Kemp Powers, co-director of Pixar’s “Soul,” is the first Black debut filmmaker to win a Golden Globe in its 78-year-history. In addition to his historic feat, he is also the second Black director to win in this category, following Peter Ramsey, who shared this award with Phil Lord, Christopher Miller and Bob Persichetti for 2018’s “Spider-Man: Into the Spider-Verse.” Ramsey was also previously nominated for 2012’s “Rise of the Guardians.” There have only been two other Black directors to win Globes for their films in other categories — Steve McQueen (2014’s “12 Years a Slave”) and Barry Jenkins (2017’s “Moonlight”), who both won as part of the producing teams in best picture (drama). Powers co-wrote the film with director Pete Docter and screenwriter Mike Jones.
Producer Dana Murray, along with co-director and co-writer Pete Docter accepted the award. Powers, who wasn’t present with them, gave his speech via a record speech on a tablet that Docter held up to the camera saying, “Our story is universal. Thank you Pixar and our families.”
In a statement to Variety, the trio shared, “We’d like to thank the Hollywood Foreign Press for honoring our movie, Soul. In the film, Joe Gardner goes on an incredible journey, at the end of which he learns that being present for the awe and wonder of the everyday parts of life can provide soul-fulfilling purpose. We’re thrilled that this message has resonated with audiences, especially given these difficult times when awe and wonder seem, sometimes, in short supply. If our film has been impactful, it’s only because of the efforts of so many people who poured their creative energy into it. For all of that work – and all of the soul searching it required – we are incredibly thankful.”
“Soul” tells the story of a middle school music teacher who seeks to reunite his soul and his body after being separated before his big break as a jazz musician. Initially slated for June 2020 and then later postponed due to the coronavirus pandemic, the film skipped its theatrical run and debuted exclusively on the streaming platform Disney Plus on Christmas Day.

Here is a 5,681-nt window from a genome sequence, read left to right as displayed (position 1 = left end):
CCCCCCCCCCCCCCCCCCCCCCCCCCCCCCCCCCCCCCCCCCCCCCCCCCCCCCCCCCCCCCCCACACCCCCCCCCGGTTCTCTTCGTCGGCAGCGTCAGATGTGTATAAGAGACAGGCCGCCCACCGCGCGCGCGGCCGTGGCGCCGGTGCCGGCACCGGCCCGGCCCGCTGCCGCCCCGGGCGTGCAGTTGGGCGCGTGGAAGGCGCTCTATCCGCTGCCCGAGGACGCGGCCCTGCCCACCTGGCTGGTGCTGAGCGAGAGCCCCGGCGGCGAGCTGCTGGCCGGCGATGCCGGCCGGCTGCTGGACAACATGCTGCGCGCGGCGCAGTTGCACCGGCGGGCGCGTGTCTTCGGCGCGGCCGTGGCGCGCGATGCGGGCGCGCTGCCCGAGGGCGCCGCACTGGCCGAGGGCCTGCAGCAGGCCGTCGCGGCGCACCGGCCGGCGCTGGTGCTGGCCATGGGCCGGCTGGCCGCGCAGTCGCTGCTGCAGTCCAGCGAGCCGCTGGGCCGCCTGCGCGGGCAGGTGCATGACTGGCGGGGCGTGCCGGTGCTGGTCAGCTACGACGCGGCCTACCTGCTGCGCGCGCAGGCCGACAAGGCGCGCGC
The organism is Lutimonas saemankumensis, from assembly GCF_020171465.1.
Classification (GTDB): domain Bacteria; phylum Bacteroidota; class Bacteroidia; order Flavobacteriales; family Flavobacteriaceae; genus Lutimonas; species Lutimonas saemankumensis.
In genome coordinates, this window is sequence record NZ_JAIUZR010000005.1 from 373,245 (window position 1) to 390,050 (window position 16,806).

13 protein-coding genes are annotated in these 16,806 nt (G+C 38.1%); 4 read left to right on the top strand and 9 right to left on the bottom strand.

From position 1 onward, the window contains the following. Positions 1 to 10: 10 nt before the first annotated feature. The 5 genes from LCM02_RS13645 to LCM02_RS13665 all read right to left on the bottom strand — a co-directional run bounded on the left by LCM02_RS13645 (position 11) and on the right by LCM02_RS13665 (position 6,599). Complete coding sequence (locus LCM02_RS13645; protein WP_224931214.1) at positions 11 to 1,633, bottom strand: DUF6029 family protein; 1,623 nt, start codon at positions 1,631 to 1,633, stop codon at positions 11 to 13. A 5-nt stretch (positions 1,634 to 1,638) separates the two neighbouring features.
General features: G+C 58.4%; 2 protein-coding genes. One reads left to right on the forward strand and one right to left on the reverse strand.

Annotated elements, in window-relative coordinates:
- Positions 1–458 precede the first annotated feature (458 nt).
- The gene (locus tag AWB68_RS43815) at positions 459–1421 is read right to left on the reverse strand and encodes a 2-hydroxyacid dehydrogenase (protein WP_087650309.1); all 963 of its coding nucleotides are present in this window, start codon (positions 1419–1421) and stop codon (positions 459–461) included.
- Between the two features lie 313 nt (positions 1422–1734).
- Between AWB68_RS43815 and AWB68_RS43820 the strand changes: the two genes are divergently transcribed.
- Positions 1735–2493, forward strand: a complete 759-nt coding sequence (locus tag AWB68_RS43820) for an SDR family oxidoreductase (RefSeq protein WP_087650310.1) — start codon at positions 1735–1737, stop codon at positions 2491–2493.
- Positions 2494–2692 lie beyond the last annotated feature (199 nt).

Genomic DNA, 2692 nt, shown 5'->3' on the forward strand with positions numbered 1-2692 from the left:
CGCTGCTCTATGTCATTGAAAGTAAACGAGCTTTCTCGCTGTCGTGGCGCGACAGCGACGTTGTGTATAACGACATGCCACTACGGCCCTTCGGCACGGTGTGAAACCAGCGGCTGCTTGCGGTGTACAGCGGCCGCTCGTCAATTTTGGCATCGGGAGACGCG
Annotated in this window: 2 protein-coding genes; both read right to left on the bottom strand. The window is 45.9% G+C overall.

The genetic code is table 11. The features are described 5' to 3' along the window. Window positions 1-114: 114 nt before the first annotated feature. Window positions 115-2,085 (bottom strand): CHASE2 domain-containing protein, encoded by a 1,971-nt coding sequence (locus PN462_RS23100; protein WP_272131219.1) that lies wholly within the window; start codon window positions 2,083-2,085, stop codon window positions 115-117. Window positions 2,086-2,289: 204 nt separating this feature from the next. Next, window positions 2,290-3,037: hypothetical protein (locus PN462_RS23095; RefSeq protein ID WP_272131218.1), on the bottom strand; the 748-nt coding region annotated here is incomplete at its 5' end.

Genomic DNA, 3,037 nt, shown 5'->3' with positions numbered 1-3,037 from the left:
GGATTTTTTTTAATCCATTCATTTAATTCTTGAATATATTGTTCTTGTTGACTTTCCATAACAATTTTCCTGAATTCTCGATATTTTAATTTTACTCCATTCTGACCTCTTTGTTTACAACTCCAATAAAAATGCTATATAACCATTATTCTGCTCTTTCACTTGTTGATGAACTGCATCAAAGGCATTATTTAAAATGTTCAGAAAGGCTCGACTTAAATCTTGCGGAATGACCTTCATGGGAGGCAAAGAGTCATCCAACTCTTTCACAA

For Docter, a previous winner for 2009’s “Up” and 2015’s “Inside Out,” this marks his third statuette, further extending his record as the most awarded filmmaker in this category since its inception in 2006. This also marks Pixar Animation Studios’ ninth win, following “Cars” (2006), “Ratatouille” (2007), “WALL-E” (2008), “Up” (2009), “Toy Story 3” (2010), “Brave” (2012), “Inside Out” (2015) and “Coco” (2017). Except for “Cars” losing to Warner Bros’ “Happy Feet,” all of their Globes wins have translated to Oscar wins. “Toy Story 4” (2019) is the only film from Pixar to lose the Globe (losing to Laika’s “Missing Link”) and go on to win the Academy Award. It also marks the first win for a film that debuted on the Disney Plus platform since its launch in November 2019.
“Soul” has dominated the awards season thus far, winning the most critics’ awards for an animated feature, as well as its original score by Trent Reznor, Atticus Ross and Jon Batiste. The film is also currently among the ten shortlisted movies for best visual effects, which would make it the fourth film ever nominated in the category.
In Variety’s review of “Soul,” Peter Debruge called the film “a whimsical, musical and boldly metaphysical dramedy about what makes each and everybody tick, featuring a cast of characters who don’t have bodies at all.”
“Soul” was nominated alongside “The Croods: A New Age” (DreamWorks Animation), “Onward” (Pixar), “Over the Moon” (Netflix) and “Wolfwalkers” (Apple TV Plus/GKIDS).